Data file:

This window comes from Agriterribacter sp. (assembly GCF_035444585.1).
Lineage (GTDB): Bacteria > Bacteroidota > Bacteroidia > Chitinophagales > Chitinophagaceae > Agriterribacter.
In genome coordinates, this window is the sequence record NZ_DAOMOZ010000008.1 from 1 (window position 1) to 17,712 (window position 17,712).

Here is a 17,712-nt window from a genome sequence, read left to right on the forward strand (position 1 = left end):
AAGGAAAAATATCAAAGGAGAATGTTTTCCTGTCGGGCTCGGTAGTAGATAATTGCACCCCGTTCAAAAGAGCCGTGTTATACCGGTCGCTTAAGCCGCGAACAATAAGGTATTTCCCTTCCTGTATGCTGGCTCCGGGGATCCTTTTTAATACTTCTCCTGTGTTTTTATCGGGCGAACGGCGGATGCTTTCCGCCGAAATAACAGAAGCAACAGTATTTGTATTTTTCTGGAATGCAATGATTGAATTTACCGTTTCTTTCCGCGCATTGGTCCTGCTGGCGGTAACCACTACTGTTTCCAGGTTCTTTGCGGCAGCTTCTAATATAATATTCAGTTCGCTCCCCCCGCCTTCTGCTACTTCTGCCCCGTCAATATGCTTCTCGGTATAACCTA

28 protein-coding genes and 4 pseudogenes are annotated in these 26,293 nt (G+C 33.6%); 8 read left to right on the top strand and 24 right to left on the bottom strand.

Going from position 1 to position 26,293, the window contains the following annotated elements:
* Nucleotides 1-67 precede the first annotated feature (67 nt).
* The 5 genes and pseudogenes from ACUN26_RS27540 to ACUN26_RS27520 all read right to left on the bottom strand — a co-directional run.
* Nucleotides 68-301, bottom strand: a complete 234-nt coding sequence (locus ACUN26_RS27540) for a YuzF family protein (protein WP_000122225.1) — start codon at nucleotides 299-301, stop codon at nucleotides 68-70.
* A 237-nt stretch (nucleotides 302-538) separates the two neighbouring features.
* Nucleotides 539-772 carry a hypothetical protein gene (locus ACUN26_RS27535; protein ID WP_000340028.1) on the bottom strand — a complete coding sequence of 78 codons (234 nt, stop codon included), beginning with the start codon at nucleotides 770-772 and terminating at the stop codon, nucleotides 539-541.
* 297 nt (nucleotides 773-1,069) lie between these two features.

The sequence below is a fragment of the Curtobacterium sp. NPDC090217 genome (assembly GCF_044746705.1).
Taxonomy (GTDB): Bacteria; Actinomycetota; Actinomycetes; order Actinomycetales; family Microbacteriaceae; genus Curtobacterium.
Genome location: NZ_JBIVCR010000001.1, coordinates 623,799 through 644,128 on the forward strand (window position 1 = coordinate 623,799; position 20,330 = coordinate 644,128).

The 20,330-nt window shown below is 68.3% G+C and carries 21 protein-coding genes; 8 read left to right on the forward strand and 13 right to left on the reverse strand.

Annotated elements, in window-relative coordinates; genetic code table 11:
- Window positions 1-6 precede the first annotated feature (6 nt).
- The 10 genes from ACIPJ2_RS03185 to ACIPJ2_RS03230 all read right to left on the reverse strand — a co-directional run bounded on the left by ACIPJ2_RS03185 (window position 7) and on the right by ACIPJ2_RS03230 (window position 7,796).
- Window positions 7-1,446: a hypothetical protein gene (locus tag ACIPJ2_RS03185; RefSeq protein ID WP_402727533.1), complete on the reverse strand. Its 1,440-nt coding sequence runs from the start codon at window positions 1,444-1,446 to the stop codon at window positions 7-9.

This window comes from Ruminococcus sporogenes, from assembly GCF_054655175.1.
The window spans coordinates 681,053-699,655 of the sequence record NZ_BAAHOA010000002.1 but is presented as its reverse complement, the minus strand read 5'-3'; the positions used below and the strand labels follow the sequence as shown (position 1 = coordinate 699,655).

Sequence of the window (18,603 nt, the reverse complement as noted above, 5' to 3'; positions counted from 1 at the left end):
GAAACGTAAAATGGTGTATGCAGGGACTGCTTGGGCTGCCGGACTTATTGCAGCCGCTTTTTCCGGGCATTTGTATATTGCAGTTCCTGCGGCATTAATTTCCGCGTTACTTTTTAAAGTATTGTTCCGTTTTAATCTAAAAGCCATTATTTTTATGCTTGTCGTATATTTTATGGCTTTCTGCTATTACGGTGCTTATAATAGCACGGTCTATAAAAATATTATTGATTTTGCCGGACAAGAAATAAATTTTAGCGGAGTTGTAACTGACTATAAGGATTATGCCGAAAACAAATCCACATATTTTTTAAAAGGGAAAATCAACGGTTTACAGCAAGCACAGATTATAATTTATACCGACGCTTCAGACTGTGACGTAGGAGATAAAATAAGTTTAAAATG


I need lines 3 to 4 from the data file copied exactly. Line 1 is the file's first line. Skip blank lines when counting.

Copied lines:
In genome coordinates, this window is the sequence record NZ_DAOMOZ010000008.1 from 1 (window position 1) to 17,712 (window position 17,712).

Here is a 17,712-nt window from a genome sequence, read left to right on the forward strand (position 1 = left end):